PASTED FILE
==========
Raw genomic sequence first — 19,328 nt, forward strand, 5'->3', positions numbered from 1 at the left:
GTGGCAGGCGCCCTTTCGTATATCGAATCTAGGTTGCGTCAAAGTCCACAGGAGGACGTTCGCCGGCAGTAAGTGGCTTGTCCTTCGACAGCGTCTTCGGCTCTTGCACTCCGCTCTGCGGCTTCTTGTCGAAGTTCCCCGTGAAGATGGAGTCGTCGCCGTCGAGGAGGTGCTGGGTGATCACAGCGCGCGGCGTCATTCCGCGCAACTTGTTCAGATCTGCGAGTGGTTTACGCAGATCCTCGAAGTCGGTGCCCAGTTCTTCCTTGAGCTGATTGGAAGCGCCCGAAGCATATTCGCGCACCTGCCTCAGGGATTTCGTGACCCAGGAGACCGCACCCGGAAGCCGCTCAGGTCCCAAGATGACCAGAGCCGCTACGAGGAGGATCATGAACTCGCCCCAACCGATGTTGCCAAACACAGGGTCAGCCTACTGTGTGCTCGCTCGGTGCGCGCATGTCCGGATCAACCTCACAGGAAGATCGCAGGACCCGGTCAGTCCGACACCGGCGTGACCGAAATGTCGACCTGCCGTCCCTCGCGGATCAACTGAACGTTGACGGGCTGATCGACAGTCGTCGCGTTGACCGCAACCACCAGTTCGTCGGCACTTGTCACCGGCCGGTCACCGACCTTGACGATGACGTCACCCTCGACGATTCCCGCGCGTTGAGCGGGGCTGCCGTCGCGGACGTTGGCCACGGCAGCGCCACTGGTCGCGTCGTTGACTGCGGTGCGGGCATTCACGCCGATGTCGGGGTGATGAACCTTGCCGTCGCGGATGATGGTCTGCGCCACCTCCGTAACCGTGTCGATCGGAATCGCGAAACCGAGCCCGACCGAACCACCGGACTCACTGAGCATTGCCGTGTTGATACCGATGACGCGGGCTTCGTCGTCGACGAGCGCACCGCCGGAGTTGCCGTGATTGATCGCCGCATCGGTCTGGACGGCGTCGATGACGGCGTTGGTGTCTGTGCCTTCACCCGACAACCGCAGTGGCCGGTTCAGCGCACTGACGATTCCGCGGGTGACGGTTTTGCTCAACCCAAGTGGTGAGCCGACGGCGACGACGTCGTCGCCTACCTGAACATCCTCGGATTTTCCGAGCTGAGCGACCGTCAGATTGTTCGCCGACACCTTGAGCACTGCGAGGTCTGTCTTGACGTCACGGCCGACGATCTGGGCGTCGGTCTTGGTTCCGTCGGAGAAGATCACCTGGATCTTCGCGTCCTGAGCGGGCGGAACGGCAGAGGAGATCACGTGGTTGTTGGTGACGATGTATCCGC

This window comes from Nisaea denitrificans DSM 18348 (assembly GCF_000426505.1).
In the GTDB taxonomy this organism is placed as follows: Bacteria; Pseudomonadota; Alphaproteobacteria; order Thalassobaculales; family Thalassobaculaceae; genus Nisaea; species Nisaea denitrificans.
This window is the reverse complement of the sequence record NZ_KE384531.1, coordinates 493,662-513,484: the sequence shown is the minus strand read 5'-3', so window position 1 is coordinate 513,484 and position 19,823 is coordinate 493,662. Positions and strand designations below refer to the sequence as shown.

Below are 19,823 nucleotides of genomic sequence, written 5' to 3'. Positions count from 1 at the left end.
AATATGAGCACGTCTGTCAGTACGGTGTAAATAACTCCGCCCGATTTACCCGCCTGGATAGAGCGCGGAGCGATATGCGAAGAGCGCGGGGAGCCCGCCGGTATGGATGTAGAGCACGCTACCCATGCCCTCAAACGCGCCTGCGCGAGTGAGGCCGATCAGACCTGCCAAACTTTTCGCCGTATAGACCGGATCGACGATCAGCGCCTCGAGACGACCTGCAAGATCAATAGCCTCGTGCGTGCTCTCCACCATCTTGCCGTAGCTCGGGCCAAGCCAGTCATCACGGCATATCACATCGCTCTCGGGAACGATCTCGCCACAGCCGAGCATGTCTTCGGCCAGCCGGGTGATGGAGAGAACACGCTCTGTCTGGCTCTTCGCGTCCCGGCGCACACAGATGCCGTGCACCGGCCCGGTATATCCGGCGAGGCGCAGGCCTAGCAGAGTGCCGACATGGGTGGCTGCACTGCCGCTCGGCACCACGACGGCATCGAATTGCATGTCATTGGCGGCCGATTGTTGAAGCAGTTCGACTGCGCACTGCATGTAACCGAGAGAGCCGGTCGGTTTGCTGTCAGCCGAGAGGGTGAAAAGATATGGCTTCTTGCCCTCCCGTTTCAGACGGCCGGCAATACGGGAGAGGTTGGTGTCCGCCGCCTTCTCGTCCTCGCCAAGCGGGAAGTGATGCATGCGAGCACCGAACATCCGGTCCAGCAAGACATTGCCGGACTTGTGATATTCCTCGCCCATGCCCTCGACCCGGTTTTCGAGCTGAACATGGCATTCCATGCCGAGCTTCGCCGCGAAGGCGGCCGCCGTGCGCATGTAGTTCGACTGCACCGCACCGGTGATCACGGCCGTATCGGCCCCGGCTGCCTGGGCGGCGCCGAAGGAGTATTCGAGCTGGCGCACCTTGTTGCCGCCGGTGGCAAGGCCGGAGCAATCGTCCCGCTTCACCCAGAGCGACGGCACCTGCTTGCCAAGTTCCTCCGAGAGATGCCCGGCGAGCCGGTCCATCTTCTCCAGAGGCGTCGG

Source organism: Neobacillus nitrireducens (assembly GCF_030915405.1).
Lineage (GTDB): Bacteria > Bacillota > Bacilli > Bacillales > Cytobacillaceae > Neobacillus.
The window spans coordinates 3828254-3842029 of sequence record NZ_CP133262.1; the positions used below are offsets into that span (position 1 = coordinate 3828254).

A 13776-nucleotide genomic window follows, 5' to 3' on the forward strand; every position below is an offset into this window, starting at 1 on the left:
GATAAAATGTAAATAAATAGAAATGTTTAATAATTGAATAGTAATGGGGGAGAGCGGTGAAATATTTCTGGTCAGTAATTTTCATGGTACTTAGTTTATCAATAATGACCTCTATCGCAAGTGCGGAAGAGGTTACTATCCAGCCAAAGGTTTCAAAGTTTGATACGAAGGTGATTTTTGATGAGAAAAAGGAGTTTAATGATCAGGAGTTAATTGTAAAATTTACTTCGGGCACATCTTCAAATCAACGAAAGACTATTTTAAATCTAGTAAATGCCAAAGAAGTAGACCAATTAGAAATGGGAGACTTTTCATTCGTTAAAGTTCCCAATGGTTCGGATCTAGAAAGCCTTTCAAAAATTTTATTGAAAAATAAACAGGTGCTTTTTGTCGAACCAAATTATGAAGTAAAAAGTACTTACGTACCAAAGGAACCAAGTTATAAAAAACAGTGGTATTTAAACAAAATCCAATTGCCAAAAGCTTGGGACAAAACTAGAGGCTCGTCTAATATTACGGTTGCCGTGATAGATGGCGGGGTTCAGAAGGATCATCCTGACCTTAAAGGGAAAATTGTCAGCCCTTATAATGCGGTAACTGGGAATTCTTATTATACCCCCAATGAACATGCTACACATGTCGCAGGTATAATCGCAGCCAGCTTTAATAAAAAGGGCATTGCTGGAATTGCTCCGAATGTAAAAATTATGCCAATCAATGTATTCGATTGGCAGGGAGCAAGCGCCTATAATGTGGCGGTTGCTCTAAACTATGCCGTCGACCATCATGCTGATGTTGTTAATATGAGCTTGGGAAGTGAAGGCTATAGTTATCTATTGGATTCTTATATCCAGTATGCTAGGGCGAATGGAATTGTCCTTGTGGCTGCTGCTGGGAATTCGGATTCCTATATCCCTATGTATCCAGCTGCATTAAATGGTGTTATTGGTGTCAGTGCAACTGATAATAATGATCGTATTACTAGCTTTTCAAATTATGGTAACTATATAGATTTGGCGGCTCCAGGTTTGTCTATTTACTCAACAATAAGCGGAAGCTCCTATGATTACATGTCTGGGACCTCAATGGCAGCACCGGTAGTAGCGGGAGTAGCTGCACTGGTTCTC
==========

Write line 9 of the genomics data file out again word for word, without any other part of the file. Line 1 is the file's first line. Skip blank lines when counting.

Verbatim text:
Lineage (GTDB): Bacteria > Bacillota > Bacilli > Bacillales > Cytobacillaceae > Neobacillus.